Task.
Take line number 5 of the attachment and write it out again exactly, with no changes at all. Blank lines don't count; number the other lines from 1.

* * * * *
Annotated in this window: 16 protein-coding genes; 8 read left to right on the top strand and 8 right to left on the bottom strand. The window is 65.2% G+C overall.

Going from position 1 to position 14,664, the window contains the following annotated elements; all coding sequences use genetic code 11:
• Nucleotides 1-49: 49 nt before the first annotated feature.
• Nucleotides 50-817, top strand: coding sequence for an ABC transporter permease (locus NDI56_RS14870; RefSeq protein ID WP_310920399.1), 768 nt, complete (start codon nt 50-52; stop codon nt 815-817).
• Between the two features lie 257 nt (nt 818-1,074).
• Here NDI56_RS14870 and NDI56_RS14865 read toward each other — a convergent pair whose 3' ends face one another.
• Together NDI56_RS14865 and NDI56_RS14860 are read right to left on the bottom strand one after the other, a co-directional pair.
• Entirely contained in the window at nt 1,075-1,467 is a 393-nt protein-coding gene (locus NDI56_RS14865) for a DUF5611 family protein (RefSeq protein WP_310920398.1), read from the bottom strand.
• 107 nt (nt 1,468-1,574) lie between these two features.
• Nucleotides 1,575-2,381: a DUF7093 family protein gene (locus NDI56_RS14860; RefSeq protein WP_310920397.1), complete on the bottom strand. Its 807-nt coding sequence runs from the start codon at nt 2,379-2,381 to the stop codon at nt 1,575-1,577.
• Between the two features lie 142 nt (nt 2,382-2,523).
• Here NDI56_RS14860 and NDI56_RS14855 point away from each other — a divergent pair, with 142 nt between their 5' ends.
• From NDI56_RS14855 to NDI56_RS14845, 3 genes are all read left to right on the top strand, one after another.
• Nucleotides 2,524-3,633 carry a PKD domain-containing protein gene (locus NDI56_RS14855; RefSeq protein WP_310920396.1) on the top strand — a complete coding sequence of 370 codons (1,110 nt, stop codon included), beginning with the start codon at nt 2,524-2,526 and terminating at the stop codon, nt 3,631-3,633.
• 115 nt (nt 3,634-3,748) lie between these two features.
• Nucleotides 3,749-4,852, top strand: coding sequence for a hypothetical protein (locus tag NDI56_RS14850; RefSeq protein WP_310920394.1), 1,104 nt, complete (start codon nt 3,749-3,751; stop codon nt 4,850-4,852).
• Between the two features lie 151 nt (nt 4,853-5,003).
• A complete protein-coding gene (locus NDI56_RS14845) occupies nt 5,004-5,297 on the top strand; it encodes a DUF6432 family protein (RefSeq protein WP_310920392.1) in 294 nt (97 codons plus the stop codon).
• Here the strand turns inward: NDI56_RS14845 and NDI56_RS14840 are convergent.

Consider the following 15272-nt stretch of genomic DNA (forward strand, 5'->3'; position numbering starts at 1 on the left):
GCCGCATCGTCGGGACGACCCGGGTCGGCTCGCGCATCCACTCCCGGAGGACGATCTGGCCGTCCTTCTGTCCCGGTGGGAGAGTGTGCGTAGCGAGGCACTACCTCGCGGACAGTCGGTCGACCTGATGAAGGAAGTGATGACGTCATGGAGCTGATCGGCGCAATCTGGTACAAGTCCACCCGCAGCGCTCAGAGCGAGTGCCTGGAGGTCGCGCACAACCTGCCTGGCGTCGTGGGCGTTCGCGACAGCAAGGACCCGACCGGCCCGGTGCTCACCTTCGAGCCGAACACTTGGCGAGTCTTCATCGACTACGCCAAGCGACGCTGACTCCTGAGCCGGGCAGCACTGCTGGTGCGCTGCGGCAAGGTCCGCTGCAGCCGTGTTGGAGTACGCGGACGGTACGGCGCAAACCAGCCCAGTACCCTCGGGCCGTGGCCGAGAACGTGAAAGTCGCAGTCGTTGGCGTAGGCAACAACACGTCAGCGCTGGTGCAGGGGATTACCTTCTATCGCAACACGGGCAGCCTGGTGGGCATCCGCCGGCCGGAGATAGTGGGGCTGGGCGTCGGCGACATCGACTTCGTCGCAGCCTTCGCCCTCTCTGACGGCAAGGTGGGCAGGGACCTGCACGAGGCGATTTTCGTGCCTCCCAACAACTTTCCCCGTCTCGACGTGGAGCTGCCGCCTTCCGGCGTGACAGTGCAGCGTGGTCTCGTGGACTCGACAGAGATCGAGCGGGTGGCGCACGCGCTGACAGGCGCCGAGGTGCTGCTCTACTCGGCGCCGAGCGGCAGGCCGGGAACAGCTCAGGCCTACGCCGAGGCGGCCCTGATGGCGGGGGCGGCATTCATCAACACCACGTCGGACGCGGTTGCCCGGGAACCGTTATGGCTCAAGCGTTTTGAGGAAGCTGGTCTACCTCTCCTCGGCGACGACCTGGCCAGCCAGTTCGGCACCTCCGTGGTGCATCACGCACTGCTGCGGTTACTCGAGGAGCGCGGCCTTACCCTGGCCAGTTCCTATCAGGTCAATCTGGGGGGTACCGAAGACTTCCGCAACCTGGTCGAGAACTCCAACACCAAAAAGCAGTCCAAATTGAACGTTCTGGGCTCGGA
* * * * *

• Between the two features lie 257 nt (nt 818-1,074).